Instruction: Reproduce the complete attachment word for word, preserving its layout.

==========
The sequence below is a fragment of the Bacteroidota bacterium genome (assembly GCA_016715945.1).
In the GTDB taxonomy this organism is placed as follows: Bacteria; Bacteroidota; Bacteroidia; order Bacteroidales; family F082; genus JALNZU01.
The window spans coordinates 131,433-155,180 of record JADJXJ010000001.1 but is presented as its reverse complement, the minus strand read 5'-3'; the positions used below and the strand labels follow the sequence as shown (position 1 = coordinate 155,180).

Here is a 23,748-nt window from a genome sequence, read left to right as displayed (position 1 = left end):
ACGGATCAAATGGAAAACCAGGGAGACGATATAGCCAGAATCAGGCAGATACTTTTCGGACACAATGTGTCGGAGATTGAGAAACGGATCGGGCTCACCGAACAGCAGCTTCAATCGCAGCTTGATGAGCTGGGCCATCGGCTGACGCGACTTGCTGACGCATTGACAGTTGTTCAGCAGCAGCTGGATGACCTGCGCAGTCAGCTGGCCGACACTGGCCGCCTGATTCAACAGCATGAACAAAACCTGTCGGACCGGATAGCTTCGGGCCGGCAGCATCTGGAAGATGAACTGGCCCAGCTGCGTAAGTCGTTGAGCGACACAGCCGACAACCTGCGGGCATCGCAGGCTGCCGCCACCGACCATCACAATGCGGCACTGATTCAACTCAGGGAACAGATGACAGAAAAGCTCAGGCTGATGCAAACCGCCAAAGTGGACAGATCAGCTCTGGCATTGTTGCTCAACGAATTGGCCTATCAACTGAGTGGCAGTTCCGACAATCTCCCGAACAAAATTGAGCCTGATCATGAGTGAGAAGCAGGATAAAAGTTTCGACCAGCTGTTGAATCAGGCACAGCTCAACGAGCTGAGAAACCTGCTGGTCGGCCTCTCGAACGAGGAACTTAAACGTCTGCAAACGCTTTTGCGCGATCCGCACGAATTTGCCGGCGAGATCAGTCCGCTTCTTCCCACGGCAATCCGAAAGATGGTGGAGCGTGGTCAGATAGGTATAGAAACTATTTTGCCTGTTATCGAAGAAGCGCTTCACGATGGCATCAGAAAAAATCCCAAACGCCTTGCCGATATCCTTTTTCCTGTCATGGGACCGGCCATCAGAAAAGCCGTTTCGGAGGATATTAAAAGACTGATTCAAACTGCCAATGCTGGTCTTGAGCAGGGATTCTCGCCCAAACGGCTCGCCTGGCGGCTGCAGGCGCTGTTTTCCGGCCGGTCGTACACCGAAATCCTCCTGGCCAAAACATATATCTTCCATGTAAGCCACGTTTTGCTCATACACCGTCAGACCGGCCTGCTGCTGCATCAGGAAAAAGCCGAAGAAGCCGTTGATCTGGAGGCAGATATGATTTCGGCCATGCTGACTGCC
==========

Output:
The sequence below is a fragment of the Bacteroidota bacterium genome (assembly GCA_016715945.1).
In the GTDB taxonomy this organism is placed as follows: Bacteria; Bacteroidota; Bacteroidia; order Bacteroidales; family F082; genus JALNZU01.
The window spans coordinates 131,433-155,180 of record JADJXJ010000001.1 but is presented as its reverse complement, the minus strand read 5'-3'; the positions used below and the strand labels follow the sequence as shown (position 1 = coordinate 155,180).

Here is a 23,748-nt window from a genome sequence, read left to right as displayed (position 1 = left end):
ACGGATCAAATGGAAAACCAGGGAGACGATATAGCCAGAATCAGGCAGATACTTTTCGGACACAATGTGTCGGAGATTGAGAAACGGATCGGGCTCACCGAACAGCAGCTTCAATCGCAGCTTGATGAGCTGGGCCATCGGCTGACGCGACTTGCTGACGCATTGACAGTTGTTCAGCAGCAGCTGGATGACCTGCGCAGTCAGCTGGCCGACACTGGCCGCCTGATTCAACAGCATGAACAAAACCTGTCGGACCGGATAGCTTCGGGCCGGCAGCATCTGGAAGATGAACTGGCCCAGCTGCGTAAGTCGTTGAGCGACACAGCCGACAACCTGCGGGCATCGCAGGCTGCCGCCACCGACCATCACAATGCGGCACTGATTCAACTCAGGGAACAGATGACAGAAAAGCTCAGGCTGATGCAAACCGCCAAAGTGGACAGATCAGCTCTGGCATTGTTGCTCAACGAATTGGCCTATCAACTGAGTGGCAGTTCCGACAATCTCCCGAACAAAATTGAGCCTGATCATGAGTGAGAAGCAGGATAAAAGTTTCGACCAGCTGTTGAATCAGGCACAGCTCAACGAGCTGAGAAACCTGCTGGTCGGCCTCTCGAACGAGGAACTTAAACGTCTGCAAACGCTTTTGCGCGATCCGCACGAATTTGCCGGCGAGATCAGTCCGCTTCTTCCCACGGCAATCCGAAAGATGGTGGAGCGTGGTCAGATAGGTATAGAAACTATTTTGCCTGTTATCGAAGAAGCGCTTCACGATGGCATCAGAAAAAATCCCAAACGCCTTGCCGATATCCTTTTTCCTGTCATGGGACCGGCCATCAGAAAAGCCGTTTCGGAGGATATTAAAAGACTGATTCAAACTGCCAATGCTGGTCTTGAGCAGGGATTCTCGCCCAAACGGCTCGCCTGGCGGCTGCAGGCGCTGTTTTCCGGCCGGTCGTACACCGAAATCCTCCTGGCCAAAACATATATCTTCCATGTAAGCCACGTTTTGCTCATACACCGTCAGACCGGCCTGCTGCTGCATCAGGAAAAAGCCGAAGAAGCCGTTGATCTGGAGGCAGATATGATTTCGGCCATGCTGACTGCC